DPP drops charges in councillors bribery trial
Published 24/07/2013 | 12:43
THE Director of Public Prosecutions has withdrawn all charges alleging Jim Kennedy used political lobbyist Frank Dunlop to bribe councillors.
THE Director of Public Prosecutions has withdrawn all charges in a criminal trial which alleged businessman Jim Kennedy used political lobbyist Frank Dunlop to bribe councillors to rezone potentially valuable land in South Dublin.
Earlier this week former senator and county councillor Don Lydon was discharged from his corruption trial following legal discussions.
The case had continued against former councillors Liam Cosgrave and Colm McGrath, sitting councillor Tony Fox and Mr Kennedy who all denied the charges against them.
Mr Dunlop was the central witness for the prosecution in the trial which been running for the last four weeks.
But this morning, the DPP entered a nolle prosequi -a decision not to prosecute - against Mr Kennedy and all of the councillors including Mr Lydon.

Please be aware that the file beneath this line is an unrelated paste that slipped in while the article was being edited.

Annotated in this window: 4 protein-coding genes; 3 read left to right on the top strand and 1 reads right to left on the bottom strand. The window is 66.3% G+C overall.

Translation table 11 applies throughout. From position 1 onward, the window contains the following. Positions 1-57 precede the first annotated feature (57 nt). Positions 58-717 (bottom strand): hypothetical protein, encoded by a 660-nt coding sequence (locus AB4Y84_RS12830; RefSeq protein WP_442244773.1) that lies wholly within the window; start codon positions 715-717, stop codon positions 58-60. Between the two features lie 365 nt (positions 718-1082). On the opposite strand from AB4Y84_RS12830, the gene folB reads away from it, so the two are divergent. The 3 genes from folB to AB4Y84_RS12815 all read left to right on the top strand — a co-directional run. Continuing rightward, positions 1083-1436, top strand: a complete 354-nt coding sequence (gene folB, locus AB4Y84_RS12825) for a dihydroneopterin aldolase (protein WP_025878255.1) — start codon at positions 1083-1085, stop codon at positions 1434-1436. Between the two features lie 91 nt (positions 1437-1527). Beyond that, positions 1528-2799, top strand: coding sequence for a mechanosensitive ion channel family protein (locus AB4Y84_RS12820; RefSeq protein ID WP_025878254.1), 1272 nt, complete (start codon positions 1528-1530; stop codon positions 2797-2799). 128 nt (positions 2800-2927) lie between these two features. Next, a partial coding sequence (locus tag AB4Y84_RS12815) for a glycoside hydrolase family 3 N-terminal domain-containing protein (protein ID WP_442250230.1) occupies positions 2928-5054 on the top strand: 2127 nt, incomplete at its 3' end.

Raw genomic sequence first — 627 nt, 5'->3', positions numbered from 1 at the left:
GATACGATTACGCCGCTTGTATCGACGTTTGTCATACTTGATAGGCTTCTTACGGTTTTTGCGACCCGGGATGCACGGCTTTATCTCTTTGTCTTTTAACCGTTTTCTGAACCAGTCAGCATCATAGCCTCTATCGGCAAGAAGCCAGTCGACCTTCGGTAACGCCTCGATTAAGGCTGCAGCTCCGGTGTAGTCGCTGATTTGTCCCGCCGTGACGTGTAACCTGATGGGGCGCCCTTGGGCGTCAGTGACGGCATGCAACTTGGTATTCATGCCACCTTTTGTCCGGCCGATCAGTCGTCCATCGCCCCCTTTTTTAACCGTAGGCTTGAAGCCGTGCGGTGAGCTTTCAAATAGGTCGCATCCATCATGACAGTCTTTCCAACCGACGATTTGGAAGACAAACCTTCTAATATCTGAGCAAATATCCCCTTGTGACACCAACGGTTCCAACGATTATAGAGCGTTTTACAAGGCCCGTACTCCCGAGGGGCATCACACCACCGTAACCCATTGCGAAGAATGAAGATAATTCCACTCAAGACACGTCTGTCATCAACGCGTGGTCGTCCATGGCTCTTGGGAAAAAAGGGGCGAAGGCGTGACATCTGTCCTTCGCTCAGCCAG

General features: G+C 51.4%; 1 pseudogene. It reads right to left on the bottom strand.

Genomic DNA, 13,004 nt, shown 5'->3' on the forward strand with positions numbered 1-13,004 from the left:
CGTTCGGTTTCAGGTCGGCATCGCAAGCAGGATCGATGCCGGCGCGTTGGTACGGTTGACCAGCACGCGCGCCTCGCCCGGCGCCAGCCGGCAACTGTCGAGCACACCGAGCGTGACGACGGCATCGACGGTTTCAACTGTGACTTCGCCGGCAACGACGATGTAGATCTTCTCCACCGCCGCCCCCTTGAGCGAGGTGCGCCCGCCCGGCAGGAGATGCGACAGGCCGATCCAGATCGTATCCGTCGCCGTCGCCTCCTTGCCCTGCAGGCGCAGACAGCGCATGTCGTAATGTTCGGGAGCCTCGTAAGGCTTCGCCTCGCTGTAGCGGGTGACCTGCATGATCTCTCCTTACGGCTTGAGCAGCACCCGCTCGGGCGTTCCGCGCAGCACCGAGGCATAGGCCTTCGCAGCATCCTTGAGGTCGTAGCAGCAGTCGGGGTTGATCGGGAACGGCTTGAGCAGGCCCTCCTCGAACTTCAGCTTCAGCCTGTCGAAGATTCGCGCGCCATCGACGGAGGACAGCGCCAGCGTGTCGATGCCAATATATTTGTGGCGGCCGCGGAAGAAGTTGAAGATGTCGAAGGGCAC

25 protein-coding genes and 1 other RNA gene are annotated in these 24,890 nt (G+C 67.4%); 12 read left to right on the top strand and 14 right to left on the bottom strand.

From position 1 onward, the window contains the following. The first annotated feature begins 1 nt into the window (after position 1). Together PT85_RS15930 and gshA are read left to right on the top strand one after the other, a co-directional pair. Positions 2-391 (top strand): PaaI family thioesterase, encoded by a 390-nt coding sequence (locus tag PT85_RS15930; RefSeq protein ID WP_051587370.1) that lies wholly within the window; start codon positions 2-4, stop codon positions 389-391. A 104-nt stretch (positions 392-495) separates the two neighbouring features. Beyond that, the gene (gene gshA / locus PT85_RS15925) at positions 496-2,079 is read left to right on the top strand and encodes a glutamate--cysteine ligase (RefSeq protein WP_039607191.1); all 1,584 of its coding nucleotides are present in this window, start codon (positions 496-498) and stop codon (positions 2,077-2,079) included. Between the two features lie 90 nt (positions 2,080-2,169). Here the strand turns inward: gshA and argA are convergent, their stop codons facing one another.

It can now be revealed that Mr Dunlop has been suffering from poor health.
Mr Kennedy (66) of Cormorant Way, Queens Quay, Gibraltar, has pleaded not guilty to 16 counts of making corrupt payments between June
1992 and October 1997 to councillors to rezone the land.
Last Monday the jury were told that Mr Lydon (74) was no longer on trial before them.
Mr Lydon of Santo Antonio, Stillorgan Park Avenue had pleaded not guilty to corruptly receiving money at various locations in Dublin on dates between June 1992 and October 1997 as inducements to rezone lands in Carrickmines as industrial while he was a Dun Laoghaire-Rathdown county councillor.
Mr Fox (71) of Mountainview Park, Churchtown, Dublin, Mr McGrath (56) of Swiftwood, Saggart and Mr Cosgrave (57) of Merrion Park, Blackrock, denied similar offences.
The jury was told by trial judge Mary Ellen Ring that the decision of the DPP brought matters to an end.
"It is unfortunate that you and the community is involved in a trial that comes to an end as this does," said Judge Ring, excusing the jury for seven years.